So what do the Olympics have to do with working in a nonprofit anyway?
I unabashedly love the Olympics! The global spirit, ceremony, fanfare, and anticipation of athletes representing far corners of the world stir in me excitement, joy and wild rooting usually reserved for strategic planning! Seriously. As I’ve been watching the games these last two weeks, I have marveled at the supernatural feats of Olympians. But I know they are just humans – at the top of their game. In addition to their raw talent, incredible commitment, endurance, and strength, I also admire how they play the game, their triumphs and defeats.
There’s a lot we young nonprofit professionals can take away from the Olympics.Read more
Stakeholder engagement. There’s some nonprofit jargon that can easily overwhelm anybody. But it’s really just about who to involve in decision making, when to involve them, and at what level - all pieces that are essential to working with clients and others.
As a nonprofit consultant at Aurora Consulting, I talk with my colleagues about stakeholder engagement in relation to organization assessments, program evaluation, strategic planning, nonprofit governance, and many other areas. The questions of who needs to be heard from, what quality of information we need, how important consensus is, where will authority lie all become very important.Read more
It’s 2012. Can I get political or do I have to keep it under wraps if I call myself a professional?
A life of service in nonprofits often means addressing quality of life issues in the places we live and for the people and communities we serve. (Sometimes, it’s animals, trees or water we’re saving.) Even if you aren’t working on issues pertaining to people or for a political advocacy organization per se, the initiatives you support most likely have politics written all over them. As election season rolls around, your first instinct may be to jump right in and wave a flag of support for the issues on the ballot you care about most.
There is nothing wrong with showing your true colors, but how can you do that and still maintain professionalism in the workplace?Read more
One of my favorite theoretical concepts is that of linguistic determinism, or the idea that language and its structures limit and determine human knowledge or thought. Our classic Minnesota example is the various types of precipitation we encounter in the winter. We are able to refer to the white stuff as slush, wintry mix, and sleet -- whereas others in warmer climates might only be able to name it snow.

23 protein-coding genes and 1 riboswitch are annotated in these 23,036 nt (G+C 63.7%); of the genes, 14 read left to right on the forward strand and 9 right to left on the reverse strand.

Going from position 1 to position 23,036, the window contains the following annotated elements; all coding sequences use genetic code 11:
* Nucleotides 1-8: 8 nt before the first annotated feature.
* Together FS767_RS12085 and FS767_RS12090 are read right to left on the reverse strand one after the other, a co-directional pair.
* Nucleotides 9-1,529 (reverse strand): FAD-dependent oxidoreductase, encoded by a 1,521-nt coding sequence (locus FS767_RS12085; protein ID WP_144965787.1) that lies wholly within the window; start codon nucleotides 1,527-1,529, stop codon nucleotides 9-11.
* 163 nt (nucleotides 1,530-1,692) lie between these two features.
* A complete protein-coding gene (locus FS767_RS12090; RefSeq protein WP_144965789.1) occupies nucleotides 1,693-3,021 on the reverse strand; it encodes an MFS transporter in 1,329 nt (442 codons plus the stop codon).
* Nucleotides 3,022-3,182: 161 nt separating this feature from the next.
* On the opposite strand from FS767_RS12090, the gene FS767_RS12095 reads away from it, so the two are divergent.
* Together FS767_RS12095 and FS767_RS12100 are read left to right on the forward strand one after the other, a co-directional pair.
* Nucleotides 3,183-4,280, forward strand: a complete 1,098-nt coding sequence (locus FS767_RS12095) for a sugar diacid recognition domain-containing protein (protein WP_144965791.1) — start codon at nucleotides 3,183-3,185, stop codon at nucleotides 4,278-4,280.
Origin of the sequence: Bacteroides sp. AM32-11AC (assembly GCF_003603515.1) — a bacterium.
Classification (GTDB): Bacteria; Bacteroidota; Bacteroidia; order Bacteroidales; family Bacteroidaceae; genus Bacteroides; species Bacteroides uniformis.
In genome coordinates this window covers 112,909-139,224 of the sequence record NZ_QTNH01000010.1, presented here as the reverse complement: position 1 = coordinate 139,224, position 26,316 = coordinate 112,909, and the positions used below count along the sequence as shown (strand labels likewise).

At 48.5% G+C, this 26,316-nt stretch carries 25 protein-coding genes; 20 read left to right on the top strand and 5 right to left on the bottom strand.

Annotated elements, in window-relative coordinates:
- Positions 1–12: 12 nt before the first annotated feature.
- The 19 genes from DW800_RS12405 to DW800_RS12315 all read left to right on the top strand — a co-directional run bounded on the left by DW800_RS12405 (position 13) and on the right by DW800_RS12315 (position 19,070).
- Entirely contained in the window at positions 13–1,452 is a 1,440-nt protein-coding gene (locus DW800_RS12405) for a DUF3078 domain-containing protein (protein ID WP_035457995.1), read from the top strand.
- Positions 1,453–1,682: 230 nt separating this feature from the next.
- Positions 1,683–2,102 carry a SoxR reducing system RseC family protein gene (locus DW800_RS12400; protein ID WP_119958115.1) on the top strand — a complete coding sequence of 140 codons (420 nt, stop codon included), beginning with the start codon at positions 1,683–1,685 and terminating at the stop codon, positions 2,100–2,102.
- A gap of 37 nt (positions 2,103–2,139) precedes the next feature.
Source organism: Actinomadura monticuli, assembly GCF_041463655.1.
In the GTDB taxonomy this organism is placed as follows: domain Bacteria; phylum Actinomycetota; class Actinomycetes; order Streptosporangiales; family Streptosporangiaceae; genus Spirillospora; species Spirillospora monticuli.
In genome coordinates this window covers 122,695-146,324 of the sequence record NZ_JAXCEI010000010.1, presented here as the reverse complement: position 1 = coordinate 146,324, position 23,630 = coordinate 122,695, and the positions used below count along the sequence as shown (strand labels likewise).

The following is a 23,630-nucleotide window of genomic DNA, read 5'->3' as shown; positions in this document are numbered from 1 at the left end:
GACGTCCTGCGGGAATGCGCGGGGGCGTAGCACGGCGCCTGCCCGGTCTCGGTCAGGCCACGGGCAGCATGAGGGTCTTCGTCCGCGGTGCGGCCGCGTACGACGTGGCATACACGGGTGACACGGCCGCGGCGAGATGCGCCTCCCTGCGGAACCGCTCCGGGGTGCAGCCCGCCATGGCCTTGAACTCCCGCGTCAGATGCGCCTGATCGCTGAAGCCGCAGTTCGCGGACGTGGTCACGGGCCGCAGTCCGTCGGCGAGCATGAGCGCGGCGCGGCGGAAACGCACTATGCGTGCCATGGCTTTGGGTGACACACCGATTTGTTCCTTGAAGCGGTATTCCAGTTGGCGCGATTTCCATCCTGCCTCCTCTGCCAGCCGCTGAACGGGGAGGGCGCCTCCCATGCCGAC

The idea that we can only understand the purposes or capacities of things insofar as we have been introduced to them should urge us to dream up new ways to relate to and interact with everything around us. It matters not only to our ability to repurpose vases as drinkware when the rest of the dirty cups are in the sink, but also to the creativity and vision we can have for our lives and the communities we call home.Read more
In their excellent book Superconnect, Richard Koch and Greg Lockwood emphasize the “strength of weak links,” recognizing that we can yield “enormous dividends” by reaching out to the acquaintances in our lives. This is the half of networking we’re always told to work on—as we build our group of professional acquaintances, we increase the chances that one of them will lead us to that perfect new opportunity or connection. There’s certainly some truth to this.
But the authors of Superconnect pay short shrift to the other half to networking (or as we should really be calling it: connecting). It’s not just about expanding your group of random “weak links.” It’s about habitually strengthening the bonds you have with your closest connections. When your good friends know what’s going on in your life, it makes it easier for them to offer support, accountability, and ideas.Read more
I’ve heard that volunteer recruitment is like dating. As a Volunteer Manager for a couple of organizations, I can say that I’ve experienced how similar these two activities can be. They both involve—
- Meeting someone new
- Learning a bit about that new person (or organization)
- Both parties decide if they like each other enough to begin a relationship
Recently I wrote an essay for mnartists.org about the rising popularity of collaborative arts projects and a “Do It Together” vs. Do It Yourself ethos in the Twin Cities (Do It Together? Patience, cricket, I’ll explain). Although the article was focused on the Minneapolis arts scene, rereading it got me thinking about how the Do-It-Together concept could be applied to almost any creative or professional culture, including nonprofits. And lo and behold, just like that I had organically stumbled upon the perfect topic for this blog All. By. My. Self.
Err… hold on a second. That’s actually a stone cold, rock hard lie right there.
A few days ago magician-of-all-trades YNPN board member Chris Oien casually suggested the idea to me and I was sold. Do It Together, kids.Read more
My name is Catherine, and I'm an eventoholic. I LOVE events! Mention the possibility of attending an event, planning an event, or hosting an event, and I’m all over it. But this post isn't about me (or the potential events anonymous group I probably need to attend). This is about an exciting event trend I was first introduced to at a Torch event, and have continued to see at subsequent events: The World Café model.
What is it exactly? The World Café website explains this model as “an innovative yet simple methodology for hosting conversations about questions that matter. These conversations link and build on each other as people move between groups, cross-pollinate ideas, and discover new insights into the questions or issues that are most important in their life, work, or community.” So in other words, peer advice on anabolic steroids.Read more